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Clean & Clear posted a blog entry in Clean & Clear Power WashingClean & Clear Power Washing recently finished a large job at Tim McLoone's Supper Club in Asbury Park, NJ We love taking on big jobs such as this one and we especially love to take care of our fellow businesses in Monmouth and Ocean County in NJ. As the power washing and pressure washing season continues along, we're still taking on new appointment! Contact us today for your free quote! About Clean & Clear Power Washing: Clean & Clear provides power washing, pressure washing, and soft washing in Monmouth County and Ocean County, NJ.
Hello Everyone. Thought I would put up some relevant articles for those who are trying to figure out how to price their bids/quotes. Many people on TGS and other bulletin boards have asked the question; How do I figure out my price? The responses have been varied but the most common have correctly been to find out what YOUR costs are and price yourself in respect to them. Other contractors prices may seem like a good gauge or a way of being competitive but their pricing structure may be wrong or not inclusive of the many necessary costs of doing business and as a result we see those companies disappear in a short time because they weren't properly covering their costs and ran the business literally into the ground and went broke. So when it comes to competitive pricing, one must consider there will be many aspects of a competitors price that they won't be aware of and as a result, it becomes a shot in the dark when applying their pricing to yours. But how does one determine their own pricing? Overhead is the first part of it. It all starts with the constant costs or recurring costs of doing business. These costs are the underlying basis of what has to be paid to operate a business and are seen in the forms of: -phone bills, internet service and possibly cloud based services with a monthly fee -utilities (electric, water, etc) -insurance(s) (Business, workmans comp, vehicle, liability, health and equipment etc) -Space/building rent/lease and maintenance fees -Administrative staff -Equipment rental/payment and repairs -Licensing and in some localities, taxes. These are the most common and come with a regular billing cycle and as such can be quantified into monthly averages or increments which can be factored into a unique cost percentage that becomes part of the overhead equation. Some of these are direct costs while others which occur as a result of operational requisite become indirect costs. One way and typically the easiest way to derive an overhead cost is to gain an average. Taking all these costs and any others your business may incur into consideration, add them all up together. Divide them either by the number of months if they occur quarterly, semi annually etc and then divide by the number of days in that period relative to their billing. This gives you a daily cost. Take all others which occur on a monthly basis and divide by the number of days in a month if they are billed in that manner. This gives another daily cost. Add these costs together and get a cumulative cost for all. This is what you need to make per day to cover these expenses. Let's break that down into some examples. Monthly costs; rent/maintenance fees-$3000.00 utilites-$450.00 (avg) phone-internet-cloud based subscriptions-$1000.00 Insurances (combined for this example) $5000.00 Administrative/staff-$20,000.00 State/local taxes (average for this example) $1500.00 Equipment/vehicle payment/repairs-$1500.00 Total Monthly payments:$32450.00 Divide that by 30 days (365/12=30.41666) =$1081.00 This is the amount of money you need to bring everyday to cover your operational costs. Now, you can look into other costs that will be added into your overhead figure and broken down to equate to a price you can use towards bidding/quoting a job. Employee wages for the work as a start. Do you have any measure of productivity to apply towards gaining an hourly price? For example, how long does it take to wash X sqft of ____________? You can use a couple of ways to determine that but most people who have been in the business know how long it takes to wash anything they bid. They time it or they use the results in the time taken in previous jobs similar to it to create an average by the hour or sqft. or even sqft/hour and that will be based upon the equipment being used or not used, the number of employees on that job and include set up and break down times. Some will even factor a travel time based upon a service area they designate and anything that falls outside of that area, an extra cost will be added in the form of a percentage of labor/fuel and any other expenses such as tolls and metering fees if they need to attach to a hydrant. Many companies make the mistake of solely pricing by time and materials in which time is the wages of the employee's on the job and not necessarily those of the owners and administrative staff (if any) creating a negative pricing structure which leads to a company working into debt. This is why knowing all your costs up front helps to keep your company profitable and helping to create a price that not only covers all your expenses but also contributes to profits and incidental cost coverage without which can hurt of cripple a company. I will provide a small example of a pricing model, but realize this is but an illustration for the basis of helping you to determine how to go about creating your companies unique pricing guide. Only you know what those costs are because you are the one that has set them up, and your responsibility for paying them on time and regularly depends upon accounting for them in all bids and prices you give. Earlier, we arrived at a price of $1081.00/day the business needs. Let's assume you have enough business under your belt to have a record of previous jobs which are recorded for start and end times, the number of employee's on those jobs and the expenses that went into completing them. 1. Travel time: 20 minutes city driving/15 mile radius 2. Time of the job: 4 hours 3. Employees active: 2 4. Wage of each employee: $14/hr and $16/hr 5. Fuel for the power washer at $2.59/gal and the power washer runs for 5 hours on a 7 gallon tank 6. Plus diesel fuel for the burner at $2.99/gal and it's duration is dependent upon temperature required X time in use. 7. Avg at same 5 hours of gas used and heated to 150*=6 gallons/5 hours=1.2/gal/hour 8. Vehicle fuel at $2.59/gal and your mpg is 15X15 miles=1 gallon of gas used to transport vehicle and employee's. 9.Set up time=15 minutes 10. Break down time=15 minutes 11. Chemicals used @ $3.00/gallon X 1 gallon and downstreamed 1 -> wages for travel (butt time) 14/hour/60=.23/minute X 20 minutes=4.66 + 16/hour/60=.26/minute X 20 minutes = 5.33 which equals $9.99 2, 3 and 4 -> job time; 14 X 4 =56, 16 X 4 =64 which equals $120.00 5-> 7/5=1.4gal/hour X 4hours = 5.6 gallons X $2.59 = $14.50 in gasoline fuel used 6, 7 -> 1.2/gal/hr X 4/hrs = 4.8 gallons X $2.99 = $14.35 in diesel used 8 -> $2.59 for vehicle fuel 9 and 10 ->.23 X 15/minutes = $3.45 + .26 X 15/minutes = $3.90 which equals $7.35 X 2 (break down time added here) = $14.70 11 -> $3.00 chems. Total-$179.13 direct job cost (time/materials etc) Average this for a regular day at 8 hours equates to $358.26 Add in the overhead figure-$1081.00+$358.26=$1439.26 For simplicity sake, divide by 8=$179.90/hour Break that down by sqft if you like by dividing that number in the total sqft covered. Let's put a figure out there of 3500/sqft / 4 hours = 875 sqft/hr that 2 employee's can cover in a 4 hour period 875/4=218.75sqft/hr 218.75/2 employee's = 109.37 sqft/hour Now, we have broken this down to the hour and sqft. Do we know how much we need to charge per/sqft to cover a days expenses? 3500sqft x 2 = 7000sqft a crew can cover in a day. $1439.26 is our direct cost including overhead. 7000/$1439.26=.20/sqft BUT!!! that doesn't cover any margin we need to make also known as profit. What is the percentage you wish to make to help your company grow? 10%, 15%, 20%? Take your total expenses and multiply it times the percentage you need to make. Remember though, this can affect serveral things. One is your competitiveness in pricing. The other is your revenue tax bracket. An accountant would be best served to advise you on this subject. Below, I have provided some links to the topic for the benefit of supporting documentation and reference in case something is not clear here. Remember also, that in a service business, many examples provided in the links will be based upon selling a product. I have tailored the examples here to apply towards a service business like our industry has and it is from that basis that I hope to have covered as many bases as possible. Feel free to ask questions, make suggestions, post examples and any other relevant information or ideas. After all, this is where people come to learn. http://smallbusiness.theprivatebank.com/how-to-avoid-three-common-profit-mistakes/ http://www.wikihow.com/Calculate-Overhead Rod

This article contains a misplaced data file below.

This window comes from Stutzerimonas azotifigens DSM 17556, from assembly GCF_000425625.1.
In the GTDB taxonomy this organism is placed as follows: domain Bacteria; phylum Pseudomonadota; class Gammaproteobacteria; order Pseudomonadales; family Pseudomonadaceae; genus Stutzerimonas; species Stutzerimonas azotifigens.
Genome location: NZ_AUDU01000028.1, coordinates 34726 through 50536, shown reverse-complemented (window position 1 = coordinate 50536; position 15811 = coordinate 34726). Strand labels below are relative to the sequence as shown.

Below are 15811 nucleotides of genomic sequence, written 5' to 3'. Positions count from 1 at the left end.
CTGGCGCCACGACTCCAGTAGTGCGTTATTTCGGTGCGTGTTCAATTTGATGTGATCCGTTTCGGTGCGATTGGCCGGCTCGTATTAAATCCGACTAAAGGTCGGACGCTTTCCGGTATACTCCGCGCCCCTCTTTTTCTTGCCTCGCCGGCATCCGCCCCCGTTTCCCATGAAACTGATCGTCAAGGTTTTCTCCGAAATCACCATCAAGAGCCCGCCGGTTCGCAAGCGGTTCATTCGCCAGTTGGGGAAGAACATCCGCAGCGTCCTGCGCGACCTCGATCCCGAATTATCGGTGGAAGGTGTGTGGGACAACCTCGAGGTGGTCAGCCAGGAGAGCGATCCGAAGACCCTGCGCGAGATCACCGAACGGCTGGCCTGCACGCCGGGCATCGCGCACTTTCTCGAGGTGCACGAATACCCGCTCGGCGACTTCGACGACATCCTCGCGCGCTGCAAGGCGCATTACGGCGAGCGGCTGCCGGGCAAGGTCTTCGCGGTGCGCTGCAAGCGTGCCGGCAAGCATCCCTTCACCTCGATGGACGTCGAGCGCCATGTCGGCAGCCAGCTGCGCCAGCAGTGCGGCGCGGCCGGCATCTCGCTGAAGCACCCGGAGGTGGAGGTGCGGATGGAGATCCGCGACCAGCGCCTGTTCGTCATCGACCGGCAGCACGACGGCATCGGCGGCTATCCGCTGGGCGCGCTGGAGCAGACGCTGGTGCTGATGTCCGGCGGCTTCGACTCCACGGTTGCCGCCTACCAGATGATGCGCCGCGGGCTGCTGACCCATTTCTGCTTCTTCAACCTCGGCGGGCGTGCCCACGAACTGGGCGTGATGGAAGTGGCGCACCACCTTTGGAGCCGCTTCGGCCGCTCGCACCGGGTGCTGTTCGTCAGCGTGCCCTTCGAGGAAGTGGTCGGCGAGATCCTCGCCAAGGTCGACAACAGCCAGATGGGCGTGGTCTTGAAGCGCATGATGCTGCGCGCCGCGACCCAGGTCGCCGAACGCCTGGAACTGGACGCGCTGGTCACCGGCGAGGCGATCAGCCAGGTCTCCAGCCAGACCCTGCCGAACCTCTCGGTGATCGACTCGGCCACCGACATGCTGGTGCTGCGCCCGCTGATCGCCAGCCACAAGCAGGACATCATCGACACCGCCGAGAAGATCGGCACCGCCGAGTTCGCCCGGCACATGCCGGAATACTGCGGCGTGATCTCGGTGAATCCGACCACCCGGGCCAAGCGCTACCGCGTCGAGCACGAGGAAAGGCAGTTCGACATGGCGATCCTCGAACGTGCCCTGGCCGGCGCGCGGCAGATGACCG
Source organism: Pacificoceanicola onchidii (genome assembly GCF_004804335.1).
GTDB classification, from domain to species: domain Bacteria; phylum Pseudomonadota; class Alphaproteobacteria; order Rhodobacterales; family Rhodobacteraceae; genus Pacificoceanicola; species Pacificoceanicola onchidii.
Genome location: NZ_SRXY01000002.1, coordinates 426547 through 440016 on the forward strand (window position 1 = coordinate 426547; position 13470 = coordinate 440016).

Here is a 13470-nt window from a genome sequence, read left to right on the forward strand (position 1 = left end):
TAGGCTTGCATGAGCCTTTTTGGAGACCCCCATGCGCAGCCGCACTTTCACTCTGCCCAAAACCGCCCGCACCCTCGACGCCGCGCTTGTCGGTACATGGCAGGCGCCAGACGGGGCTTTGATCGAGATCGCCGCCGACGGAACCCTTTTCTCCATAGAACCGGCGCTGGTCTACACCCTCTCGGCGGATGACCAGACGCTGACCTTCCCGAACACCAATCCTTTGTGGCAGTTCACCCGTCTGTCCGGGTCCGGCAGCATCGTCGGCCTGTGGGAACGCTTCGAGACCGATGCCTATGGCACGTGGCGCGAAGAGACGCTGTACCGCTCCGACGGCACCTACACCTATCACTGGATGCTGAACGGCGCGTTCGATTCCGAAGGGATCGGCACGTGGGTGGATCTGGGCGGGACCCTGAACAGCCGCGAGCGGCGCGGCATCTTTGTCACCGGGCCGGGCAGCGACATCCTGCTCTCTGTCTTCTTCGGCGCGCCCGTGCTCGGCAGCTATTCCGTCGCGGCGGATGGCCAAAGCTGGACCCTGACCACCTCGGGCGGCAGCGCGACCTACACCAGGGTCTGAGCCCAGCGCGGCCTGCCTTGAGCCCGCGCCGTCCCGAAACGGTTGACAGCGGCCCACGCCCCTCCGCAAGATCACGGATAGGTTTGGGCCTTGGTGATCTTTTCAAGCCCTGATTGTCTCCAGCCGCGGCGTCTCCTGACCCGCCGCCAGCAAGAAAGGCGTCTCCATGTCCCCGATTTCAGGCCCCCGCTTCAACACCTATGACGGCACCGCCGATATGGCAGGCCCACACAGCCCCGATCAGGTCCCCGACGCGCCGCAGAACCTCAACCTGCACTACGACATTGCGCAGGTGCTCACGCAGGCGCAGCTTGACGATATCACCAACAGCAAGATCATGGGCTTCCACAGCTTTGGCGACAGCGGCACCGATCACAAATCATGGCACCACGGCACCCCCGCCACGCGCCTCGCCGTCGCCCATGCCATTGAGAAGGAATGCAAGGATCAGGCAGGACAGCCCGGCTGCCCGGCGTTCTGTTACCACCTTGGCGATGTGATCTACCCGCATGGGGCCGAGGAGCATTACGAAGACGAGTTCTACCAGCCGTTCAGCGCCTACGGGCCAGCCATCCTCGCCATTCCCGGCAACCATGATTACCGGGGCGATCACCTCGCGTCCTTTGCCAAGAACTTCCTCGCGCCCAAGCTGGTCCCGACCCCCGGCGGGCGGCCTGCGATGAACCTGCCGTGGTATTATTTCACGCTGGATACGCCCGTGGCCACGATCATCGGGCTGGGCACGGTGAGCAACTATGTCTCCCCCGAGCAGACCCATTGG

zlee209 posted a topic in Business Topics & TipsHi, Does anyone know of any Live Chat affiliate programs that I could sign up to, what I mean is Live chat software and/or live chat service where they do the customer service, I’m looking to make a review website because these type of sites offer recurring income., as you guys are all business/techie people I thought you would know, iv found one website which is an ideal example its Live247support.com They seem to offer good commission rates, Be great if someone already has a big list of them, Thanks:)